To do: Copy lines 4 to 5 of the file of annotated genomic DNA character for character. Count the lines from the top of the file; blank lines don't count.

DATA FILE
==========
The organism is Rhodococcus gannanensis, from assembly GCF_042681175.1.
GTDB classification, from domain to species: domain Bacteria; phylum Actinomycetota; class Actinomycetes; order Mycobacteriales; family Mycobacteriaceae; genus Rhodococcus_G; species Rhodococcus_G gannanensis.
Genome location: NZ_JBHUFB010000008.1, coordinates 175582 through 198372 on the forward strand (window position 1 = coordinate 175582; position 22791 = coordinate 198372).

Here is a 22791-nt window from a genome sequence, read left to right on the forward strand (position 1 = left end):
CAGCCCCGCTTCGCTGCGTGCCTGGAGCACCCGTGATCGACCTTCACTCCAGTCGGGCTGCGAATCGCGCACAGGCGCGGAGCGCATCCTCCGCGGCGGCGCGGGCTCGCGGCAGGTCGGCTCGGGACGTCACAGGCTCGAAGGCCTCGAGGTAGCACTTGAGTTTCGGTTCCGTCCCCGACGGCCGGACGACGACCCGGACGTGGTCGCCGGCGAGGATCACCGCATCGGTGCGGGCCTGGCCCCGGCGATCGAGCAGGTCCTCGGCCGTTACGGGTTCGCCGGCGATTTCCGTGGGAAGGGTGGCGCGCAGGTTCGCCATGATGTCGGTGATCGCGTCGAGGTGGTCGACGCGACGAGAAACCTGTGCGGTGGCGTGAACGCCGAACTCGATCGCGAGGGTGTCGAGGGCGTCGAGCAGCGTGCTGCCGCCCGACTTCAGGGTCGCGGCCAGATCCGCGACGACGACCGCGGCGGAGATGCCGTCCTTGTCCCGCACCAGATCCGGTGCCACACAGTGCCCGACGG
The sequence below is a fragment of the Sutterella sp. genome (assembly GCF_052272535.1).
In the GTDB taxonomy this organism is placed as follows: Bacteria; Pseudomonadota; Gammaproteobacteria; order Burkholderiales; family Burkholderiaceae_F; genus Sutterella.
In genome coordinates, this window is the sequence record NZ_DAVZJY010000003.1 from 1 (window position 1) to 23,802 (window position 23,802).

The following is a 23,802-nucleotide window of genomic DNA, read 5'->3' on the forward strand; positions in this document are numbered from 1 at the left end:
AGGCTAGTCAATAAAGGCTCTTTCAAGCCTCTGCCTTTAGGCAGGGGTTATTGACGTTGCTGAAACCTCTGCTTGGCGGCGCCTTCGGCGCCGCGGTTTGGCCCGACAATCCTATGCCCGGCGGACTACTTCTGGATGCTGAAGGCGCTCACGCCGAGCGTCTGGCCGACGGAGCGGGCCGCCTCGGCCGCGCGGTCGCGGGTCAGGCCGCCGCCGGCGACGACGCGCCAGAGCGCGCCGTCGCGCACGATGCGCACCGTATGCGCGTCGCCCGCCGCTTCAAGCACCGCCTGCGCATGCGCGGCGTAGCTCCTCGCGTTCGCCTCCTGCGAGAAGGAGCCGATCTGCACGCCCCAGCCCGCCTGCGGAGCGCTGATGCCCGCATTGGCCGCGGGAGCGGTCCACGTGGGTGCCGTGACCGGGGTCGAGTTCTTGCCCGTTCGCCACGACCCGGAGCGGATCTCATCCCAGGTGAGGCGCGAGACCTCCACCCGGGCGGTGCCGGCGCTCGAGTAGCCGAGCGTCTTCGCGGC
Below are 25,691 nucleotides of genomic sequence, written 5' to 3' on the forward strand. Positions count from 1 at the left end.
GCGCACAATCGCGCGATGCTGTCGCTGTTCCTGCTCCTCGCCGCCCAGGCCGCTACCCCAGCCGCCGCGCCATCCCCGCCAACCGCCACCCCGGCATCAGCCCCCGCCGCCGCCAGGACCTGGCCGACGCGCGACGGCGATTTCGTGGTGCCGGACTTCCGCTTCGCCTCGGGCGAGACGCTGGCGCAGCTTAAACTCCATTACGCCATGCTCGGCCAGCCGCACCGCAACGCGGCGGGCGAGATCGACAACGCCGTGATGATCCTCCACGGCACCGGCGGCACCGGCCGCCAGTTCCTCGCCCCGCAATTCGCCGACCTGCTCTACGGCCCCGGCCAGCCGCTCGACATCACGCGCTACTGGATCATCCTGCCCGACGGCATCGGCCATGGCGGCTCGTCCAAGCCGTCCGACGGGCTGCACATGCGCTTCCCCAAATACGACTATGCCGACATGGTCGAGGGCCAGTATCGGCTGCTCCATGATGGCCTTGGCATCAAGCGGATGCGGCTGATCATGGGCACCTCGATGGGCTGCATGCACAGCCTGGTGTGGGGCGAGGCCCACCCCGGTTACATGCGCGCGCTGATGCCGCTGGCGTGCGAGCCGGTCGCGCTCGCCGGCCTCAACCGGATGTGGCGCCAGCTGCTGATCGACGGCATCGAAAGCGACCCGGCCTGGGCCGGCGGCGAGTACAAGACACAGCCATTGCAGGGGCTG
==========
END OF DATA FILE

Here is a 22791-nt window from a genome sequence, read left to right on the forward strand (position 1 = left end):
CAGCCCCGCTTCGCTGCGTGCCTGGAGCACCCGTGATCGACCTTCACTCCAGTCGGGCTGCGAATCGCGCACAGGCGCGGAGCGCATCCTCCGCGGCGGCGCGGGCTCGCGGCAGGTCGGCTCGGGACGTCACAGGCTCGAAGGCCTCGAGGTAGCACTTGAGTTTCGGTTCCGTCCCCGACGGCCGGACGACGACCCGGACGTGGTCGCCGGCGAGGATCACCGCATCGGTGCGGGCCTGGCCCCGGCGATCGAGCAGGTCCTCGGCCGTTACGGGTTCGCCGGCGATTTCCGTGGGAAGGGTGGCGCGCAGGTTCGCCATGATGTCGGTGATCGCGTCGAGGTGGTCGACGCGACGAGAAACCTGTGCGGTGGCGTGAACGCCGAACTCGATCGCGAGGGTGTCGAGGGCGTCGAGCAGCGTGCTGCCGCCCGACTTCAGGGTCGCGGCCAGATCCGCGACGACGACCGCGGCGGAGATGCCGTCCTTGTCCCGCACCAGATCCGGTGCCACACAGTGCCCGACGG